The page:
URI EMS saves life of peer

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The Good 5 Cent Cigar

By Michael Gagne

The ability to work as a team is vital for any group working to achieve a goal. For the volunteers that make up the University of Rhode Island Emergency Medical Services team this ability is what saves lives.

Last December, teamwork enabled URI EMS members and other students to save the life of a fellow Emergency Medical Technician.

On Dec. 14, a Saturday afternoon during finals week, Katie Weiss, a sophomore nursing student and URI EMT, suffered an epileptic seizure while taking a shower in her dorm, Hutchinson Hall.

As if by fate, Kristin Rodina, a senior from Ridge, N.Y., was in the stall next to Weiss. Rodina knew something was wrong when she saw Weiss's arm slide underneath the wall.

She was scared for her friend, and acted instinctively. "I don't even know what went through my head," Rodina said.

She pulled back Weiss's shower curtain, and saw Weiss lying on the floor, with her head against the wall. Rodina turned the shower off, and threw a towel over Weiss, shouting her name.

Rodina's sister and roommate, Teresa, heard the shouting, and ran to the shower. While Rodina stayed with Weiss, Teresa sought help from Frank Breau, an R.A. in the dorm. They dialed an ambulance and found Emily Paul, a freshman nursing major and EMT, who came down and immediately took control of the situation.

Weiss had turned blue, and stopped breathing. Paul immediately began talking to her friend, and finding that she was unresponsive, administered mouth-to-mouth resuscitation.

"I didn't expect it to be as severe as it was," Paul said. "I just had to focus and let my instinct take over, and know that I've been trained well. I just had to go with what I knew... You can't hesitate at all."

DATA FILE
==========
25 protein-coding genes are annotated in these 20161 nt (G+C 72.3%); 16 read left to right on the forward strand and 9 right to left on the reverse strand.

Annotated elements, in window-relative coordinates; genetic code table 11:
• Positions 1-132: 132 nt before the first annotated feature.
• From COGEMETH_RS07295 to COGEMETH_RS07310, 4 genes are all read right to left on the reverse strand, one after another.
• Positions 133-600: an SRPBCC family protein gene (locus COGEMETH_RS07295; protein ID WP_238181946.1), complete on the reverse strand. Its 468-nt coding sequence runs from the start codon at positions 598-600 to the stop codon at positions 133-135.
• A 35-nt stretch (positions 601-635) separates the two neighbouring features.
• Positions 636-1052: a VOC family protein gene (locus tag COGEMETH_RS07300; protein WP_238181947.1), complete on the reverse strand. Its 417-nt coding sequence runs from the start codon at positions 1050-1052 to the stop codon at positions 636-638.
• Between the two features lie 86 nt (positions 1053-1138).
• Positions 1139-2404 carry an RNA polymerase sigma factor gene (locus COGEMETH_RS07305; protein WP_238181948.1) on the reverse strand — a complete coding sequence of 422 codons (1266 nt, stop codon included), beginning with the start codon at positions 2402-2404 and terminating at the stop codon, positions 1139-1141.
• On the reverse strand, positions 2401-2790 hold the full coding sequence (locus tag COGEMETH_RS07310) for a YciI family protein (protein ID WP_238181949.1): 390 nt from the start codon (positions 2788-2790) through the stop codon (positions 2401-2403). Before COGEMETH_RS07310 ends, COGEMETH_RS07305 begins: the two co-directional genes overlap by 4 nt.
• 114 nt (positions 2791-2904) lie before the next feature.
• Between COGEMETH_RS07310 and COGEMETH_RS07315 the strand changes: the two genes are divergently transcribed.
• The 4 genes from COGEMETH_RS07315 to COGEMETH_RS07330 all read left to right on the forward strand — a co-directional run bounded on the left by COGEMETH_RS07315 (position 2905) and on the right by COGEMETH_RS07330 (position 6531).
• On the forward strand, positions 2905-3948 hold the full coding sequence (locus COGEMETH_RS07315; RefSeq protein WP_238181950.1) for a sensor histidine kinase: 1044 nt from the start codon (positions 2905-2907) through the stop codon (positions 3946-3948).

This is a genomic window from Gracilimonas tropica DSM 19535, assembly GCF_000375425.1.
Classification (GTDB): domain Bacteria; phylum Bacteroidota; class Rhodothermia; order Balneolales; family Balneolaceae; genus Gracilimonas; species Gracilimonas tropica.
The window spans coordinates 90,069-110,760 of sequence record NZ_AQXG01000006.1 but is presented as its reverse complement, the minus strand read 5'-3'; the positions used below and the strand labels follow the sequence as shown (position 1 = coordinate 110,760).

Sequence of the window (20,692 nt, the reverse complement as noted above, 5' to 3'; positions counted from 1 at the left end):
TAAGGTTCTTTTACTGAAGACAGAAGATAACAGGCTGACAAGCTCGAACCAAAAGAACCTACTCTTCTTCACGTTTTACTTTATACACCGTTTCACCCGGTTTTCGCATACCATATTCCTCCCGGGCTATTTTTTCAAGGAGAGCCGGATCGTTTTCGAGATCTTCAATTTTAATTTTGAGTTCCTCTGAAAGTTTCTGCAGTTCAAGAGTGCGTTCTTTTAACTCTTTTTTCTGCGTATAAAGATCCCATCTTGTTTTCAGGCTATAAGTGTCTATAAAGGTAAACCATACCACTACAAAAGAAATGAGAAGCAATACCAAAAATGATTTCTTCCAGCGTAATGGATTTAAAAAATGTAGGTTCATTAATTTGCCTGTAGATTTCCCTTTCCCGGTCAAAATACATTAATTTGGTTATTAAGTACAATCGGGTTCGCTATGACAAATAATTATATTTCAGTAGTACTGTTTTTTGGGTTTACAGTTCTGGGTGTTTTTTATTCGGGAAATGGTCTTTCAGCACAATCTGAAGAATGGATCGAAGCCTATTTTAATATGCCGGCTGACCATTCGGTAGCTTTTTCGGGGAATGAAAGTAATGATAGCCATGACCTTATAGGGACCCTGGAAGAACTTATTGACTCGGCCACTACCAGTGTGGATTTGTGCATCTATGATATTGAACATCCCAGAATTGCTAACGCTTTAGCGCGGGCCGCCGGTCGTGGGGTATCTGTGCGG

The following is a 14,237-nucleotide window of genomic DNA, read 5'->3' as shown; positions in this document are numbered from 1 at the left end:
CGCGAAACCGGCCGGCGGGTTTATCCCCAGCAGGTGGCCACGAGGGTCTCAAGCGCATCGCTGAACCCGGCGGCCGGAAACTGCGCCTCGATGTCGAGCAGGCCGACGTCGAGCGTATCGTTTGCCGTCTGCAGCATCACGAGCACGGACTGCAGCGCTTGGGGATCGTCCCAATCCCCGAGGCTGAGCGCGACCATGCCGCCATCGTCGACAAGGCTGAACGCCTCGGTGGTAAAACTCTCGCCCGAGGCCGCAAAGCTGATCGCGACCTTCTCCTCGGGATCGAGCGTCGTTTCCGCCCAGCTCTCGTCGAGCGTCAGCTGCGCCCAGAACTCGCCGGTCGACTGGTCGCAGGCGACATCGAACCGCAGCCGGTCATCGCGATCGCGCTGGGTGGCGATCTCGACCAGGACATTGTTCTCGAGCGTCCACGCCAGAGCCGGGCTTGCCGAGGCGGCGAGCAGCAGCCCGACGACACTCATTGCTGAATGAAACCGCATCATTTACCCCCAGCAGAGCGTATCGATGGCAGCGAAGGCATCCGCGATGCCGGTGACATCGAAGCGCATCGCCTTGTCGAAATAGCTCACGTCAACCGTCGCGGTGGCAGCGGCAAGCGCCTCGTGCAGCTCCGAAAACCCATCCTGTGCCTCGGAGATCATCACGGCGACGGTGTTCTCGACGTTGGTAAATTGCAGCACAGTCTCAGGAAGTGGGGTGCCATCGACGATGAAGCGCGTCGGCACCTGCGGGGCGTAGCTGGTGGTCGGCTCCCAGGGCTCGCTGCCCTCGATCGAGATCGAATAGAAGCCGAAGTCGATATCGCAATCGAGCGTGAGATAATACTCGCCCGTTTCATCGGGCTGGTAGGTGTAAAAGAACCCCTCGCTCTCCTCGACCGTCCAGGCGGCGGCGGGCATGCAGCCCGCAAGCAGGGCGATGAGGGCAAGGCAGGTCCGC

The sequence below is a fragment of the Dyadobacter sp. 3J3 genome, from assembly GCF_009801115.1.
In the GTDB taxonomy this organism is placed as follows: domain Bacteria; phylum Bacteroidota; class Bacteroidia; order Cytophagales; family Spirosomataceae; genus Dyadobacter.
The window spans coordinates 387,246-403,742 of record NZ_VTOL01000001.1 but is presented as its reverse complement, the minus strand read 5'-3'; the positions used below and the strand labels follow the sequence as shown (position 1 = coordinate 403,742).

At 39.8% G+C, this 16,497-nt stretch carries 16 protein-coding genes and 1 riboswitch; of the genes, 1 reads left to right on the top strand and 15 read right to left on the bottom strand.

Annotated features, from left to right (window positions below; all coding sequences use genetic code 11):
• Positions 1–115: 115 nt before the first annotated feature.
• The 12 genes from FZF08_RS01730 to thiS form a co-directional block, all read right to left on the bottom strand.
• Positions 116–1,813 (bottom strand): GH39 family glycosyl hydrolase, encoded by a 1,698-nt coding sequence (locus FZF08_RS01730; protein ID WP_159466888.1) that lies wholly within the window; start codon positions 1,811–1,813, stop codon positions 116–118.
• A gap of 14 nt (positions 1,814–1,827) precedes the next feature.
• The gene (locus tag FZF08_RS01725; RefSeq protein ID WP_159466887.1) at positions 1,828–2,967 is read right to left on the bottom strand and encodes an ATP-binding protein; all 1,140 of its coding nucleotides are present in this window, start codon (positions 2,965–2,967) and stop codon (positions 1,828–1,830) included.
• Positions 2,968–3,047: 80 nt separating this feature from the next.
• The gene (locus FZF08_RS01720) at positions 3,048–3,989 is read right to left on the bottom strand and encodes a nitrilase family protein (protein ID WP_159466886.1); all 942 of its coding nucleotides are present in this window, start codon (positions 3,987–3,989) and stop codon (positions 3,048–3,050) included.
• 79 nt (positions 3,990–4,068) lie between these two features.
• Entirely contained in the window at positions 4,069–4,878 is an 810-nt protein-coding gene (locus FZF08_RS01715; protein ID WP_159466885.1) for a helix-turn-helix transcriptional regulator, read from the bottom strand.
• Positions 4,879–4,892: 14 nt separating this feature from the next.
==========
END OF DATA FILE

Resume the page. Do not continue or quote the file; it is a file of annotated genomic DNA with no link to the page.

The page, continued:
Paul continued mouth-to-mouth resuscitation for about two minutes, before the EMS ambulance arrived. Driver Amy Swiencki, Vice-commander Shad Ahmed and Lt. Jeff Tagen responded to the call.

"The scene was very wonderfully controlled," Ahmed said. "[Paul] took control of it very well."

The students were shocked when they saw that one of their own members had a seizure. But, "you have to treat it like every other patient," Ahmed said.

They transported Weiss to South County Hospital, where the hospital's Intensive Care Unit staff took over her care.

Ahmed, Swiencki and Tagen were still on duty, and couldn't stay by their friend's side, but Paul stayed at the hospital for seven hours. She called Weiss's parents, who arrived early Sunday morning.

Doctors were unsure whether Weiss would survive, or fully recover. She lingered in a coma.

"Visiting her at the hospital was a very, very difficult thing to do," Paul said. "I was a nervous wreck."

Weiss finally regained consciousness after three days, and stayed at South County Hospital until Dec. 18, when she was transferred to Montefiore Hospital in the Bronx.

The seizure was the third she experienced. The last one occurred when she was in ninth grade, and the first one happened when she was in fourth grade.

Weiss, who has no recollection of the episode, believes she may have forgotten to take her medication. It was also triggered by the stress of having to study for final exams.

She remembers little of her recovery process, except for what her brother told her-that she "walked around like an old lady and babbled like Ozzy Osbourne."

Much to her friends' surprise, the 19-year-old returned to school in January fully recovered and exactly like she was before the episode.

"When she came back this semester, completely back to normal, it was amazing," Paul said. To her, Weiss's recovery was much like that of a family member's, as the whole EMS crew is "a big family."

Each of Weiss's rescuers was honored by a framed resolution from the Rhode Island Board of Governors for Higher Education, which was presented to them during last week's Rainville Leadership Awards banquet. The recognition came after Weiss's mother wrote a letter to URI President Robert L. Carothers, commending her peers' efforts on Dec. 14.

Weiss's peers didn't know about the resolution until it was presented, but she did. "I kind of knew all along," she said.

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